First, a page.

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Press the barbell up and away from you while keeping your torso upright and stable. Slowly reverse the motion. Make sure to keep your hand in line with the same-side shoulder as you press the barbell up and out.

6

Kettlebell Shoulder-to-Shoulder Overhead Press

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Holding a weight on one side of the body (as you do during each repetition of this exercise) increases the involvement of the oblique (side) abdominal muscles in order to maintain a strong and stable torso position. THE SETUP: Stand tall with feet slightly wider than shoulder-width apart. Grasp the kettlebell with both hands and hold it above one shoulder.

How to Do a Kettlebell Shoulder-to-Shoulder Overhead Press

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Press the kettlebell overhead. At the top of the move, the kettlebell should be directly above your head. Slowly lower the kettlebell to your opposite shoulder. That’s one rep. Be sure to maintain your upright torso position throughout.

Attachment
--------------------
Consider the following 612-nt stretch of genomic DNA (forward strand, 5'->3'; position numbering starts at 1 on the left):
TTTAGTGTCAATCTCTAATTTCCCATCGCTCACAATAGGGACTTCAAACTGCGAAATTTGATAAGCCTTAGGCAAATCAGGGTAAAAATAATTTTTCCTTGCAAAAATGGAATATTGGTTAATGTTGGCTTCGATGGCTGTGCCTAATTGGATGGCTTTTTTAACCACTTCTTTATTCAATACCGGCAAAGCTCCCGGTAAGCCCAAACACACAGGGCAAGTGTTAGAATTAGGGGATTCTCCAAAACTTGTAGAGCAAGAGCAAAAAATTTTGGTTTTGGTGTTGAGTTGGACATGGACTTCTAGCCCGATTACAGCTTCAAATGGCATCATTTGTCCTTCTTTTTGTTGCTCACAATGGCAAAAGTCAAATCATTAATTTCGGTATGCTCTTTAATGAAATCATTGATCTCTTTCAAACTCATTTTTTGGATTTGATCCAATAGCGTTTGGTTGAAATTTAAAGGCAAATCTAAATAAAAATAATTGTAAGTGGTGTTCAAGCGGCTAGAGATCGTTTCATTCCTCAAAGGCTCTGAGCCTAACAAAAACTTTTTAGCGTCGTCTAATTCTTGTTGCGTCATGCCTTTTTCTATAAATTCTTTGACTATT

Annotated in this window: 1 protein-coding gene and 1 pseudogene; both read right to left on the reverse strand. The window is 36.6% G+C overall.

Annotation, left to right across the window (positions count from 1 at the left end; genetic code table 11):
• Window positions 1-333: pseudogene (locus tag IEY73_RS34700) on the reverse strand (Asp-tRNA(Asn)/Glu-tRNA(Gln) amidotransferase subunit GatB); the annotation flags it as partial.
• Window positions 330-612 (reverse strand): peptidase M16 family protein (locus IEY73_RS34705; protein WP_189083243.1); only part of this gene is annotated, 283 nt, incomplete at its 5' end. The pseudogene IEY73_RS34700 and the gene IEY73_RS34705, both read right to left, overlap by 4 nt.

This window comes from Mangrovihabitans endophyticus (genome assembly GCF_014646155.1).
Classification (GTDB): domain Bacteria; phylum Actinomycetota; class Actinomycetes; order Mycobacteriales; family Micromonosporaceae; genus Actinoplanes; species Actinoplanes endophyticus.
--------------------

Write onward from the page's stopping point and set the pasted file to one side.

7

Dumbbell Rotational Shoulder Press

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In addition to strengthening the shoulder, the dumbbell rotational shoulder press works your abdominal and hips muscles. Rotating to press the weight up adds an extra challenge for your core. THE SETUP: Stand with your feet shoulder-width apart while holding a dumbbell in front of each shoulder.

How to Do a Dumbbell Rotational Shoulder Press

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Press one dumbbell into the air as you rotate to the opposite side. To better allow your hips to rotate, raise your heel off of the ground as you turn. Reverse the rotational direction and press up the other dumbbell as you lower the first one. Repeat.

What Do YOU Think?

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What’s your favorite upper-body exercise? Do you love push-ups or hate them? Why? Do you have any questions about these exercises? Let us know your thoughts in the comments. We want to hear from you!

How to Eliminate a Sore Lower Back From Squats

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Overview

You might think of the push-up as an arm exercise, but this do-it-all move also works your shoulders, back, chest and abs. So if you hate push-ups (or if you’re just sick of them), it’s important to swap out the right exercises to reap similar benefits. These seven upper-body exercises aren’t only great alternatives to push-ups, they’re also a great addition to any workout routine. Mix up your workout routine with these incredibly effective moves.